PARTICIPATORY SPORT FOR CRAFT ARTISTS
It is that time of year again... it barely seems like moment since I last shared some of the exciting things going on in the Art Schools in Scotland and the time has come to do it again, kicking off with the Glasgow School of Art show which opened last Friday. (Clicking on any of the images will take you to Flickr, where you can see larger versions.)
The quality of the work was pretty varied, as were the ideas presented but it was really pleasing to see that there was a good representation of very solid craft-skills in the work shown, from some of the most interesting enamelling I've ever seen, to exquisite piercing. The enamel work was by Scarlett Cohen-French and although cool and sophisticated, the work had a ravishing sensuality that just begged to be caressed:
This image does it no justice at all but I can testify that the surfaces are all silky smooth and with very subtle gradations of colour.
The show was in a "temporary" workshop which has been constructed whilst the new workshops are built and the light in the exhibition space was very challenging, making some of the exhibits somewhat difficult to see. This was true of what is probably my favourite piece in the show, Lynsey Hayton's taxidermied magpie wing brooch:
The wings can be worn separately or together and with or without the chain. Most of Lynsey's work was based on bird motifs.
In terms of pure craft skills and elegance, I really enjoyed the work of Jane Harrison, who also uses bird motifs to great effect, combining fantastic piercing with enamelling to create work in what is becoming a somewhat "new Glasgow style", rather in the manner of Marianne Anderson or Hannah-Louise Lamb:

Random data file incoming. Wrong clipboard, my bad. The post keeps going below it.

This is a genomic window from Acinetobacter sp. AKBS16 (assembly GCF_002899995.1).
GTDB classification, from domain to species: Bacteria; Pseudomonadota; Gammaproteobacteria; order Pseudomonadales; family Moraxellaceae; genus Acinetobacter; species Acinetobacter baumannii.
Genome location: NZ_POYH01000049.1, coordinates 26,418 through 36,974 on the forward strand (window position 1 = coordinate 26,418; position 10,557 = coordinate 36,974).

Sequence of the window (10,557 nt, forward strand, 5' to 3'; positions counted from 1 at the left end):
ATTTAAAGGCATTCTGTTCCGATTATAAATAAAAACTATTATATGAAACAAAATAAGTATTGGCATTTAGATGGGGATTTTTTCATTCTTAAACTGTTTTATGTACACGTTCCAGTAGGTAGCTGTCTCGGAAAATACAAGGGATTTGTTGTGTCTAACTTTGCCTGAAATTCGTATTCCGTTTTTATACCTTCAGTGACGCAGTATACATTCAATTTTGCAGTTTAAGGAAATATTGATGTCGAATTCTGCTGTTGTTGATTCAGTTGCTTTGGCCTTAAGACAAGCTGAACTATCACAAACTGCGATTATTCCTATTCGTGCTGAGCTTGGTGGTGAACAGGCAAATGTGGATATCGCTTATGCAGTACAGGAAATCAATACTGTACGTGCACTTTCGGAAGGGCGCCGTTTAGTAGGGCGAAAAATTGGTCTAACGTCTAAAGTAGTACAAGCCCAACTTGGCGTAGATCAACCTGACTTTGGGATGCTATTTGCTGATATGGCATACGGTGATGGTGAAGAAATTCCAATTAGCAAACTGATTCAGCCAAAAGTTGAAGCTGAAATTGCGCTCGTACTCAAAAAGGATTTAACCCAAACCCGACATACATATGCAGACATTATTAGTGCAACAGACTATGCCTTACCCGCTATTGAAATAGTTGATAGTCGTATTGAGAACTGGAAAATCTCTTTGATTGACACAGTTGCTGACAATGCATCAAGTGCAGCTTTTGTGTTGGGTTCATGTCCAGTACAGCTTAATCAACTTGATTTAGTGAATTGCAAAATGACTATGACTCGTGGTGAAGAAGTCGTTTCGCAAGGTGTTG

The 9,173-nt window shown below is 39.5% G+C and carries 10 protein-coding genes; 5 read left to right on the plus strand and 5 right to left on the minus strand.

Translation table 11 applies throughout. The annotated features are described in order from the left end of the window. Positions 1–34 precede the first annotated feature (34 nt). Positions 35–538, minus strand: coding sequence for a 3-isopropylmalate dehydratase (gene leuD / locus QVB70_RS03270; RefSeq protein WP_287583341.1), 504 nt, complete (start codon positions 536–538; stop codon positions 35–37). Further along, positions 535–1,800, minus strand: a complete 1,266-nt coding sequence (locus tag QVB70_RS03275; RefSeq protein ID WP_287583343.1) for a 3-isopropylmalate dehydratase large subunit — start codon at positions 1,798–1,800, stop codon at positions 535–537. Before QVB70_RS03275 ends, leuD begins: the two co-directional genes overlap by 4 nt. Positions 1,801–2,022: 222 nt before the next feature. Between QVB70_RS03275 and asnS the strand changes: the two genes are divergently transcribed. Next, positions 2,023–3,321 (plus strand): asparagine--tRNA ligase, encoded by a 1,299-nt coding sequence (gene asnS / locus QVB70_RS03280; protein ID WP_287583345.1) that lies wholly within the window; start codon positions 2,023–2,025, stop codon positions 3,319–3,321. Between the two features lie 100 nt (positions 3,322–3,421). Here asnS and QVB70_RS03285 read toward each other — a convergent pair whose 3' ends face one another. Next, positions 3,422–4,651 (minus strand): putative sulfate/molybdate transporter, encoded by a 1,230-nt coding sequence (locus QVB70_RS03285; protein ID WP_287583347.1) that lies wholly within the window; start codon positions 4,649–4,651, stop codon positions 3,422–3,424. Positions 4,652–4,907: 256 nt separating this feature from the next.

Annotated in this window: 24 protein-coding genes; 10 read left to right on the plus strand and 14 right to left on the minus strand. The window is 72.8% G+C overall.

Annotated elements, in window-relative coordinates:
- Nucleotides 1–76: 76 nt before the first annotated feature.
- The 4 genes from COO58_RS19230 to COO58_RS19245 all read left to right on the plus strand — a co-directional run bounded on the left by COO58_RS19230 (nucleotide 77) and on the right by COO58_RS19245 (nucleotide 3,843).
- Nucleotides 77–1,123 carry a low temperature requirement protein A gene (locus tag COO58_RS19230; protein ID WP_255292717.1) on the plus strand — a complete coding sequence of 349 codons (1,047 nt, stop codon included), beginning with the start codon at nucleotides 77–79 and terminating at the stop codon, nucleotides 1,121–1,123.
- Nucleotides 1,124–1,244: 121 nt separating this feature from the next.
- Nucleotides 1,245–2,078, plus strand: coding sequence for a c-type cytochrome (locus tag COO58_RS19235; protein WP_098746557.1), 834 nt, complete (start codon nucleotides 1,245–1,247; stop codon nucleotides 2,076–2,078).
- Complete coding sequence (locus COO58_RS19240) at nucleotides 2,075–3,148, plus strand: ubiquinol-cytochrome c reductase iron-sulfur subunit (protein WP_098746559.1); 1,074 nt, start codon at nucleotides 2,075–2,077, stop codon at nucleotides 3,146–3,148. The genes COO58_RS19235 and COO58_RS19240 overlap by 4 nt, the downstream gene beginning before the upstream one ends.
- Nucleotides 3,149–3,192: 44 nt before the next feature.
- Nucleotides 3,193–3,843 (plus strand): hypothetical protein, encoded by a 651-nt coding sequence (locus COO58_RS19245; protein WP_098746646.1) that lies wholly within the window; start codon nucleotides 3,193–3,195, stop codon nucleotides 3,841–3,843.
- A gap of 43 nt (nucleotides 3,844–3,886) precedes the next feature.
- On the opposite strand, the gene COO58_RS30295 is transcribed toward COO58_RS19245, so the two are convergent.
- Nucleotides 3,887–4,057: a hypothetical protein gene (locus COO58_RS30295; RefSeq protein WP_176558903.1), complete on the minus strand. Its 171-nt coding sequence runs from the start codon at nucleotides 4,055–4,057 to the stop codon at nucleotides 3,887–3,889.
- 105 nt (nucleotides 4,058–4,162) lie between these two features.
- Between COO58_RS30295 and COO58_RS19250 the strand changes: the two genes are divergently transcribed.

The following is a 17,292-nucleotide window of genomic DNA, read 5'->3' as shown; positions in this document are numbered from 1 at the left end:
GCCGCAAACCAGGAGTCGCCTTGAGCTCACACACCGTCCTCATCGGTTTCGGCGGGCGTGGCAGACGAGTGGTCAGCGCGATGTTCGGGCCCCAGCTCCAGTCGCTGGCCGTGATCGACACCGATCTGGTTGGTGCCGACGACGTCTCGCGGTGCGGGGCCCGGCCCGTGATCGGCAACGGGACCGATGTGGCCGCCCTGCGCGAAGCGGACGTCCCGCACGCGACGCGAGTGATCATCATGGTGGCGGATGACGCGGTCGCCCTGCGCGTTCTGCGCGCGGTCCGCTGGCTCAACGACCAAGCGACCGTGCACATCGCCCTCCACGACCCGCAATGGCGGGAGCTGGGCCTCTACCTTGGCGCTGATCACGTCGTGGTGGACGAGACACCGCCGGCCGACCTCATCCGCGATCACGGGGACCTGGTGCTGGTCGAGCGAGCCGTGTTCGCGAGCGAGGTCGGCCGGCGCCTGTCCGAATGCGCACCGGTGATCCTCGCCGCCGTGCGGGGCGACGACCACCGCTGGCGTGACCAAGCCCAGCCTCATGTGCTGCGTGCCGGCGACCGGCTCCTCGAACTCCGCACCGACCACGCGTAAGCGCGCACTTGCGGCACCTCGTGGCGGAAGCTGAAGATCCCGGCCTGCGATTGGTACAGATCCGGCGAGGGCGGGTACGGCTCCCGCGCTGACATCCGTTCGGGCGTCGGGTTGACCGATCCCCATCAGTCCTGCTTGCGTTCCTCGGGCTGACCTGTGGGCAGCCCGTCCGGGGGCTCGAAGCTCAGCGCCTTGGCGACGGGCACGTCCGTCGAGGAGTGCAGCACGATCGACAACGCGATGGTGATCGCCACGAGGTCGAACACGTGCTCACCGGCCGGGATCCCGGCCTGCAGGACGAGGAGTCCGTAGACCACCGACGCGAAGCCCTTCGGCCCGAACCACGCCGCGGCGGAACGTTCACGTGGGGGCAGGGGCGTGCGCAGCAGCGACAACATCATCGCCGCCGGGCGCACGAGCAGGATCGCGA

Amongst the less-conventional materials being used, two artists were working extensively in paper, albeit in two very, very different ways. Claire Johnson uses architectural tracing paper, origami folds and digital models of origami folds to create a very clean, precise collection:
Lisa Catterson approached the material very differently, but no less impressively, using hand-made papers and handcutting from digital patterns to make her mushroom-inspired collection:
It is also that time again when my non-degree students, those doing their NQ and HND qualifications (my own BA students' degree show is next week) enter their work in the prestigious Trades House Of Glasgow Craft and Design competition. As ever, we won three out of the four prizes for the jewellery and silversmithing categories!
The event is held in the Trades House, which is a magnificent building from around 1800, with an Arts-And-Crafts interior in the main hall (above). It is open to any student studying a non-degree, craft-based course and they win sizeable cash prizes, as well as help with business advice and other useful and enticing awards.
This year, Carol Doherty won the NQ prize with her bracelet based on her year on the NQ course, showcasing the skills she learned alongside motifs representing the lecturers and other students on the course. An impressive piece for someone with only 9 months' bench experience:
The HND prize for jewellery AND the prize for silversmithing were both won by Shirley Gray. Her stoneset brooch won the advanced jewellery prize:
And her mixed-media memorial to her father - a highland fisherman - won the silversmithing prize:
What with all the marking and arranging things, I've not made anything myself!